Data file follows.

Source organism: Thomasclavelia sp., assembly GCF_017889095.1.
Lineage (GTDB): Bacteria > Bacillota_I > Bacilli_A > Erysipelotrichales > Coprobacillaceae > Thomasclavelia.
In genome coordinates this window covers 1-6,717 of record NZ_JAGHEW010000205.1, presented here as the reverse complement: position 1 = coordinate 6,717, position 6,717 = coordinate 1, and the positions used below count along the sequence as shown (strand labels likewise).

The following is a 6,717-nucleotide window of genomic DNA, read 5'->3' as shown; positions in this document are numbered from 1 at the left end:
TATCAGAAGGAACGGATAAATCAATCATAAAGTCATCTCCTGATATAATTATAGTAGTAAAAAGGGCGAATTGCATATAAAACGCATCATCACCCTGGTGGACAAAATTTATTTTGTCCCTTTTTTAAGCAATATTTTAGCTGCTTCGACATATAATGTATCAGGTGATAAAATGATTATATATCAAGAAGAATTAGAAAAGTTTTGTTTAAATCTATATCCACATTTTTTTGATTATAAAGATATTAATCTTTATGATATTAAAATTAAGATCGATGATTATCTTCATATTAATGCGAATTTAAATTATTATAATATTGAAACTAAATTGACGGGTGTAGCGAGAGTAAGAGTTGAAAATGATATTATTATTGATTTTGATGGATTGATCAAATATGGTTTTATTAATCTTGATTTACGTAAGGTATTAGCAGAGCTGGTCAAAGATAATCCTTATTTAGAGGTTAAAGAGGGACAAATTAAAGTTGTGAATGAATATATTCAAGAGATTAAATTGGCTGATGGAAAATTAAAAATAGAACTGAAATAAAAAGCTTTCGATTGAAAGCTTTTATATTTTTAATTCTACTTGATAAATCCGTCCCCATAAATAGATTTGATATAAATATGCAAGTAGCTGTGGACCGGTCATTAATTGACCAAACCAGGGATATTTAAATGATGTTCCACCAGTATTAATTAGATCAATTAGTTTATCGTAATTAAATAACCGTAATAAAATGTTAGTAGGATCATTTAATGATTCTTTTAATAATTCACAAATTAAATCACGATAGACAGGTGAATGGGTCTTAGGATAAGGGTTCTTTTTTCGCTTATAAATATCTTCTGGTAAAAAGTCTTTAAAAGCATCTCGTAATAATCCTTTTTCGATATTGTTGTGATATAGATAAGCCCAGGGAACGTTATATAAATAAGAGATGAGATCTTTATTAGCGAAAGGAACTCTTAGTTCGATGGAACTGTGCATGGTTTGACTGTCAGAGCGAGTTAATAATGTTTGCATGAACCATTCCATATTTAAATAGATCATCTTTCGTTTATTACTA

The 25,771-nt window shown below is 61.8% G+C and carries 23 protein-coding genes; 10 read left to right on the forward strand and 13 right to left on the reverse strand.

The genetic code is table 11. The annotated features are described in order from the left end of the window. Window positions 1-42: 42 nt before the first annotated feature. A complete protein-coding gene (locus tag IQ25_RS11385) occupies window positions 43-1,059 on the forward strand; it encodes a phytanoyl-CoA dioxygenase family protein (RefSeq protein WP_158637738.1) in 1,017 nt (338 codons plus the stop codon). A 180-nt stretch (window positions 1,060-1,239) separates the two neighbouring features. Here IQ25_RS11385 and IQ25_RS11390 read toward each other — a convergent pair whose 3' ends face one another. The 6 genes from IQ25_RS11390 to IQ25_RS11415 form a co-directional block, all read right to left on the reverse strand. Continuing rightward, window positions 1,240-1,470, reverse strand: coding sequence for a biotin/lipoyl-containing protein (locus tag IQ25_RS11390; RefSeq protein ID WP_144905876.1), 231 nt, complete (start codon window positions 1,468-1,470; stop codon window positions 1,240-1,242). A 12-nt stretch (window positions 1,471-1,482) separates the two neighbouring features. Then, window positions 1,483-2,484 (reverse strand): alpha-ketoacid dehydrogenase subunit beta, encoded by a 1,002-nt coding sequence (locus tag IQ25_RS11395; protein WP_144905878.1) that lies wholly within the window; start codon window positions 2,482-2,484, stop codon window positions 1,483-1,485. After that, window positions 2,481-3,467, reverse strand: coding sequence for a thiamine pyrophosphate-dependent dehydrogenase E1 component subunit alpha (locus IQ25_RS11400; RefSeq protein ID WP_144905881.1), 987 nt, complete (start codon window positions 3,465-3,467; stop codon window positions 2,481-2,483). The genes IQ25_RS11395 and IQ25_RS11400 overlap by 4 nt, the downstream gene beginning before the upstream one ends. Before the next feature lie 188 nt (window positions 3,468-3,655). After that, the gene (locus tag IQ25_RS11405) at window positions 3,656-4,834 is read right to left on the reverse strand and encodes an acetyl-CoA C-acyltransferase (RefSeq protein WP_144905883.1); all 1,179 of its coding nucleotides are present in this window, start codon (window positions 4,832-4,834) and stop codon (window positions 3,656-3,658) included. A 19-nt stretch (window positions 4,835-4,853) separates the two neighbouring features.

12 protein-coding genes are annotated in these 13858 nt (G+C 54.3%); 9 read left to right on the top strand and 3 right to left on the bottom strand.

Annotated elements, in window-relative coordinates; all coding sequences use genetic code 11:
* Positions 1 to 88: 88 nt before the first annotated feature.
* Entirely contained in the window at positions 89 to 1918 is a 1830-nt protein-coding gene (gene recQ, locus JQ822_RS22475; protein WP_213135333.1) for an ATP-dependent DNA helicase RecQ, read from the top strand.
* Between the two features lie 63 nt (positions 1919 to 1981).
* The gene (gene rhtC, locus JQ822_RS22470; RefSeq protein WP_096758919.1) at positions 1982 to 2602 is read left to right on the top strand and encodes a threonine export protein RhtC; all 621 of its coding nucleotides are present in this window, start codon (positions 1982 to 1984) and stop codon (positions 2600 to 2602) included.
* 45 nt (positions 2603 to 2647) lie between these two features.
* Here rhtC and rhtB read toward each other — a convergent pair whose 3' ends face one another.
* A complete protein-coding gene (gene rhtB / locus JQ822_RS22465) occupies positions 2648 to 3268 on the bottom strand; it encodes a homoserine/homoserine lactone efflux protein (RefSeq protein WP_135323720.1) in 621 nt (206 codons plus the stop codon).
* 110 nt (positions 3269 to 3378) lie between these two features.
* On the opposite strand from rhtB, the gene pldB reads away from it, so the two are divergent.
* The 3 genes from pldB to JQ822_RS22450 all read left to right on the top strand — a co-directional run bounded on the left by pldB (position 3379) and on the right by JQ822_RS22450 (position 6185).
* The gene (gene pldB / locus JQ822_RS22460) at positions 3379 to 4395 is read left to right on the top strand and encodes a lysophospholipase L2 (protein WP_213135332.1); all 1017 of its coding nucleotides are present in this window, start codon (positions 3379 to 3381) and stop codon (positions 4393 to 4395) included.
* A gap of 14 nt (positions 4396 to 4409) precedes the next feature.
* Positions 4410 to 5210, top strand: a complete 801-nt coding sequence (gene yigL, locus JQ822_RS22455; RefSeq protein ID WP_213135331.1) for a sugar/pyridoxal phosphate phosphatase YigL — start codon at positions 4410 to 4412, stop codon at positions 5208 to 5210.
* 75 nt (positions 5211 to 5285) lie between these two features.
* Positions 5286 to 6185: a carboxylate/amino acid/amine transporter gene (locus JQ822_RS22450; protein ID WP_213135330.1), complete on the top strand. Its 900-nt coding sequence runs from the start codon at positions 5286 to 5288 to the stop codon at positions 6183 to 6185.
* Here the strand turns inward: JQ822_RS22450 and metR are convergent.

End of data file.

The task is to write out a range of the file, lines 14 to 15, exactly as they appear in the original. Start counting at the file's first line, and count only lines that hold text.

* 45 nt (positions 2603 to 2647) lie between these two features.
* Here rhtC and rhtB read toward each other — a convergent pair whose 3' ends face one another.